As we come to the end of March and almost a year since we went into the first lockdown I felt it was a good opportunity to use this post as an insight into ‘running’ or should I say surviving a business through the past 12 months.
I’m sure many of us could summarise this into three words and we’d most likely all agree that ‘challenging’ sums things up quite nicely, but I want to explain further how the pandemic has changed our business, how we’ve adapted and how we’ve used all this time out of the salon.
So rolling back to the evening of 23rd March 2020; the announcement that we all suddenly had been anticipating is delivered by Boris Johnson and for the first time in my lifetime, the Government is forcing us to close our business, stay at home and not go to work! My first thought….panic! There was so much uncertainty and all I kept thinking; how will we survive being closed for three weeks?! Little did we know that it would actually be three months.
Initially all our time was spent contacting every single client and Bride then adding them to our never-ending cancellation list. A task it turns out would be repeated numerous times and although time consuming has now become second nature. Following that; getting on top of all the usual admin and emails that so regularly get neglected due to busy, long hours in the salon. But once it became apparent that this situation was going to continue for longer, that’s when some long-term adaptations had to kick in.
With the prospect of zero income for weeks, maybe months we immediately reduced all our expenses down to the bare minimum and surprisingly at this point it felt that being a small business went in our favour. We could limit all our outgoings to essential only and with the lifesaving help of the Government grants and financial support we could just about cover our costs. Budgeting was key here; we would try forecasting the months ahead. Planning what expenses were due and how long the small income we had would last until the possibility of reopening returned. Being prepared and acting with caution served us well, and a valuable lifelong lesson.
We then wanted to find a way of offering as much to our clients as possible, within the restrictions. That’s when we decided to provide our ‘regular root only’ clients with doorstep delivery colour pots. We sourced sustainable containers with lids to hold the colour, provided a brush, gloves and a digital set of instructions. This was a great way of staying connected with our clients and ensuring that if they were to recolour their hair during lockdown it was a safe, professional colour. Along with the colour pots we’ve been able to deliver varying hair care and beauty products to the doorstep, giving our clients an opportunity to recreate an ‘at home’ salon experience. As times gone on we’ve ventured into the occasional video tutorial (cringe worthy and much harder than they look!) and over the past few months the very successful online sessions. These have been the next level in offering clients interactive ‘at home’ treatments; from facials, to manicures and most recently a hair curling tutorial. I’ve thoroughly enjoyed these sessions; carrying out treatments virtually and at the same time interacting and socialising with clients.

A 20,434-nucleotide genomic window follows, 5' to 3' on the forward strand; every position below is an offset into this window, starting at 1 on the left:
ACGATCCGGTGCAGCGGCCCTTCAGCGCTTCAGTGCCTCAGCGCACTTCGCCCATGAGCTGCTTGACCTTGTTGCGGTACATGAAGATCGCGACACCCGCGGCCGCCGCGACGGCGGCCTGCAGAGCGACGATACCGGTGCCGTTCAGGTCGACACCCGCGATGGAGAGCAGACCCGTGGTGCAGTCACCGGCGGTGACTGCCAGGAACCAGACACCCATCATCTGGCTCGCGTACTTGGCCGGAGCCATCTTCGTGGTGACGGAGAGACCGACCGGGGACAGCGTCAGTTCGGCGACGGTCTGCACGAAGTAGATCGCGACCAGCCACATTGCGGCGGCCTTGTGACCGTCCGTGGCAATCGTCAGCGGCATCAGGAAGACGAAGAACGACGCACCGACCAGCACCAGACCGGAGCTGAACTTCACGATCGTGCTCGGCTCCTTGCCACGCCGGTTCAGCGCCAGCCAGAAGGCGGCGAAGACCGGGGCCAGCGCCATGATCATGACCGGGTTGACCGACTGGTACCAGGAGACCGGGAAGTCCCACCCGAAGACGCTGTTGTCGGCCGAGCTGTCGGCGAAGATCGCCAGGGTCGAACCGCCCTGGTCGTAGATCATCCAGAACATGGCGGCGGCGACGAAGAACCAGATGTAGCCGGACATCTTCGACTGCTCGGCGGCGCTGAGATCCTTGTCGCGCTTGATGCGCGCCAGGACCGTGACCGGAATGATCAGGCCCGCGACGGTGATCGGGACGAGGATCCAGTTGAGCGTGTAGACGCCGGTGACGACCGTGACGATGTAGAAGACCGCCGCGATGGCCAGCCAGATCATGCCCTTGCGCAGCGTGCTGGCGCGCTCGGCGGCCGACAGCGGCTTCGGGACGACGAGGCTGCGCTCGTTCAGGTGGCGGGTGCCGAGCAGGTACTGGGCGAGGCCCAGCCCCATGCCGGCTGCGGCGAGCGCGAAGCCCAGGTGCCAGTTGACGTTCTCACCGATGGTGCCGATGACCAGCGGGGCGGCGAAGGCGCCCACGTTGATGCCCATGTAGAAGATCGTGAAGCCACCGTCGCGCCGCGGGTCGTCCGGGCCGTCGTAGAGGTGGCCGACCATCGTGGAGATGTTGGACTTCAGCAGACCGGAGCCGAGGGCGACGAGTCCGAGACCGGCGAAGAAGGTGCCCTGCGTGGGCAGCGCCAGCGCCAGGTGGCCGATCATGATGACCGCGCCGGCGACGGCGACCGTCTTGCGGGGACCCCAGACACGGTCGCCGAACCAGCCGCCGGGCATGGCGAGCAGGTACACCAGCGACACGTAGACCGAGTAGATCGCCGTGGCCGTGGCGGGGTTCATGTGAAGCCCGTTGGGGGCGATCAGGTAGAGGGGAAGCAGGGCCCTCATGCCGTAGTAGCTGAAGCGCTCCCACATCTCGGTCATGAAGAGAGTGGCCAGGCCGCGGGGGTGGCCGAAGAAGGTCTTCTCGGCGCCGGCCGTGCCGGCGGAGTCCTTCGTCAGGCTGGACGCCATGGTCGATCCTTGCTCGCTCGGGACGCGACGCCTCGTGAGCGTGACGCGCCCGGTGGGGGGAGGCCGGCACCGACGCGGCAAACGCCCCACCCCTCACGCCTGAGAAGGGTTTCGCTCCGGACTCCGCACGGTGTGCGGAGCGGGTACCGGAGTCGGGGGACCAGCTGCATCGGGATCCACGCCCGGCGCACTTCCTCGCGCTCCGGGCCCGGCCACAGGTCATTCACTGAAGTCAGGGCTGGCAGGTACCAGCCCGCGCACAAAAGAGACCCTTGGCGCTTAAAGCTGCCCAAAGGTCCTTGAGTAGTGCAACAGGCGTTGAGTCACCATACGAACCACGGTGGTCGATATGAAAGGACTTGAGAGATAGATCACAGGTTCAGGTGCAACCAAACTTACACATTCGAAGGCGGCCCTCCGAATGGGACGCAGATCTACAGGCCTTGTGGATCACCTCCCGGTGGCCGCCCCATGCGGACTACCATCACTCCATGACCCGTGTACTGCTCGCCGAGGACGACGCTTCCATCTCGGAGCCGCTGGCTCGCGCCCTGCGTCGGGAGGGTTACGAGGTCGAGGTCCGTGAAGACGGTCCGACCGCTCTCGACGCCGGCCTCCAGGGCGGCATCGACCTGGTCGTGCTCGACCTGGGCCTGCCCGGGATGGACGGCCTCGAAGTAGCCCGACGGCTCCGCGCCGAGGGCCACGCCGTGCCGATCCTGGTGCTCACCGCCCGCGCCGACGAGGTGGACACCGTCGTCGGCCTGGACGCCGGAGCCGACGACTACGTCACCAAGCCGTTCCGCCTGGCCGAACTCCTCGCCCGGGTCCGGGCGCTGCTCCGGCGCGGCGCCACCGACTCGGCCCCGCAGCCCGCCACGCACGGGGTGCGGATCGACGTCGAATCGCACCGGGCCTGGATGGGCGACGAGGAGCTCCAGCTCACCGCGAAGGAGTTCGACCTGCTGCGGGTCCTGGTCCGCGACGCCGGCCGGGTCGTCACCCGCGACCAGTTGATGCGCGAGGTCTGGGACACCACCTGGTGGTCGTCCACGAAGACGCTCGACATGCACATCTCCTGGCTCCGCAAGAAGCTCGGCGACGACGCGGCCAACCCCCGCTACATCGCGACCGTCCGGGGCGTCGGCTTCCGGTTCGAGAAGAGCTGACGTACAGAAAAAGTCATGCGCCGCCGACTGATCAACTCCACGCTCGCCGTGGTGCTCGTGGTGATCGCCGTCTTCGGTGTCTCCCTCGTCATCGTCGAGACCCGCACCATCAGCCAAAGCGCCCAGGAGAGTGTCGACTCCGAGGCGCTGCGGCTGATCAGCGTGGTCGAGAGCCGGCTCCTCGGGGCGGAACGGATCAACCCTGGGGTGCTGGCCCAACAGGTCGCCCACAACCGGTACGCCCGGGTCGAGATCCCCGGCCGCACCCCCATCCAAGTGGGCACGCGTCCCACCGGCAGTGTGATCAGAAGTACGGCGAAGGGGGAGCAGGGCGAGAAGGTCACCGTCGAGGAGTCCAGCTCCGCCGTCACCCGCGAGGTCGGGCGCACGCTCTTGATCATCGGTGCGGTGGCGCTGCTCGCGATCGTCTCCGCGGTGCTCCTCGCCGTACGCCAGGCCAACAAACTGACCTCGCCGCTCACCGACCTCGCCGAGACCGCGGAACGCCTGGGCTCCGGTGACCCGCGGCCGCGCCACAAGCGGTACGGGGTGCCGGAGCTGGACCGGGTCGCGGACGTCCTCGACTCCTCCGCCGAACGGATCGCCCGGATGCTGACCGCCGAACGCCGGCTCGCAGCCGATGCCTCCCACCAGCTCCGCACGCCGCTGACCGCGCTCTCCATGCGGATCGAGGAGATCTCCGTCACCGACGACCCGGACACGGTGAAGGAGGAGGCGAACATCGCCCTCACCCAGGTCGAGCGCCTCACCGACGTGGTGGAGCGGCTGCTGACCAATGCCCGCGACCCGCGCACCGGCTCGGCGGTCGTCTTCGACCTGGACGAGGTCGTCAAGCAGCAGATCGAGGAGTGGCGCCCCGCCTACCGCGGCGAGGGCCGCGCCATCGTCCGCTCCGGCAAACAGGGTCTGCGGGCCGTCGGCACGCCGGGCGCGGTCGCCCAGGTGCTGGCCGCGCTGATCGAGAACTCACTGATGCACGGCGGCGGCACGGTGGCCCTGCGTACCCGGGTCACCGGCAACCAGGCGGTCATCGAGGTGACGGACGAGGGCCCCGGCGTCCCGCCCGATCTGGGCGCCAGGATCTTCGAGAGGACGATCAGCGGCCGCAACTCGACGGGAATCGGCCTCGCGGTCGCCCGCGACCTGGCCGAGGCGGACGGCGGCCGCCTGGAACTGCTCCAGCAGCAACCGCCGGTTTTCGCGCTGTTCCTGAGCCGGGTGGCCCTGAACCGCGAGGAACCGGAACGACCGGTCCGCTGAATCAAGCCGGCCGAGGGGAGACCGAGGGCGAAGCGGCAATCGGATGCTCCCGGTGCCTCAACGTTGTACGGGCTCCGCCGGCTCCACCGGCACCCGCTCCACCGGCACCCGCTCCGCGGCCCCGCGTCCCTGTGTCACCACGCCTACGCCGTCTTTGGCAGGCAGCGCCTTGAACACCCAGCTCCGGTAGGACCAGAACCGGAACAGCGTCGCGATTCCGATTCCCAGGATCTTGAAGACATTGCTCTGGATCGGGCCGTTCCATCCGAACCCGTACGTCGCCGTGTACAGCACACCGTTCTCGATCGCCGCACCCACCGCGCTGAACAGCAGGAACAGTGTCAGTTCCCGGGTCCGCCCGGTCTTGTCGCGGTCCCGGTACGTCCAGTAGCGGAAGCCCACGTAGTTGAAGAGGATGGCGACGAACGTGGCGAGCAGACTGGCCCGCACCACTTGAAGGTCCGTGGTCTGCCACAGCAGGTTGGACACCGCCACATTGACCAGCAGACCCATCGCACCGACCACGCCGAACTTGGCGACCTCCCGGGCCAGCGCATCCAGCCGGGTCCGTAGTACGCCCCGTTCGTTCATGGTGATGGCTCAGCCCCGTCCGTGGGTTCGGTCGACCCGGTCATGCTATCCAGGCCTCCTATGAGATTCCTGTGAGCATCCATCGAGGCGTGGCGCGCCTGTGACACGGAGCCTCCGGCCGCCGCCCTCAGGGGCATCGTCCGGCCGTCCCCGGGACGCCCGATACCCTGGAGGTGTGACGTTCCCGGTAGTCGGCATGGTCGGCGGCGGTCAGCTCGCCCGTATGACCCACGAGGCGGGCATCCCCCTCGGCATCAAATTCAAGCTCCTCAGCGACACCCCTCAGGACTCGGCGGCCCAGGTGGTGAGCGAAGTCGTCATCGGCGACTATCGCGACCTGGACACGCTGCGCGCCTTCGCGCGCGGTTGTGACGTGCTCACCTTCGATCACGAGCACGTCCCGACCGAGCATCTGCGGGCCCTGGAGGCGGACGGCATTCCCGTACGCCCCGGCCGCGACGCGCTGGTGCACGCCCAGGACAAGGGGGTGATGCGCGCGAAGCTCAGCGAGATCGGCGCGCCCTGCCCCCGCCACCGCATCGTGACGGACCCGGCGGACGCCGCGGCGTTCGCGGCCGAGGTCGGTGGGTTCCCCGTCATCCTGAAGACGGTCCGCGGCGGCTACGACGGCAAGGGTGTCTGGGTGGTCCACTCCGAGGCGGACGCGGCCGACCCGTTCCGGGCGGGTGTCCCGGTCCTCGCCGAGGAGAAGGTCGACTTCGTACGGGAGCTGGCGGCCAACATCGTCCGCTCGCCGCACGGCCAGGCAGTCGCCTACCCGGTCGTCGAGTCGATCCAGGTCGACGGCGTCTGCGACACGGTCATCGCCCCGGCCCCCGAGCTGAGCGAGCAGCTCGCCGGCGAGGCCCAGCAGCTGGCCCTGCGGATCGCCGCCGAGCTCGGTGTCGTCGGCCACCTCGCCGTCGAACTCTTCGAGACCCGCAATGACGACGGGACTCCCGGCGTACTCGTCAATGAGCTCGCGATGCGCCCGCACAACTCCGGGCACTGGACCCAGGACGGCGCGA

As I’ve mentioned previously it became quickly clear; possibly even just prior to the first lockdown, that staying connected and in touch with our clients was crucial during this time. Ensuring they knew we were still here, providing whatever services we were allowed and that we’d be back and taking bookings as soon as we got the go ahead! This though, as easy as it sounds was more challenging than it may seem. With little social media experience and on a personal level generally try to avoid it; all of a sudden it became one of the only means of connection for our business. And although as a business we had a Facebook and Instagram presence it was admittedly somewhat limited, but with all this extra time available I was determined to make it a focus. But for anyone who has ever used social media for their business I’m sure they will agree it can be a love/hate relationship. The management strategies behind each platform are practically a mind field and it’s understandable why this is considered someone’s full time job. That aside, throughout all the lockdown’s I have done my best to remain present, active and connected through social media; but believe me when I say this was not without it’s pressures.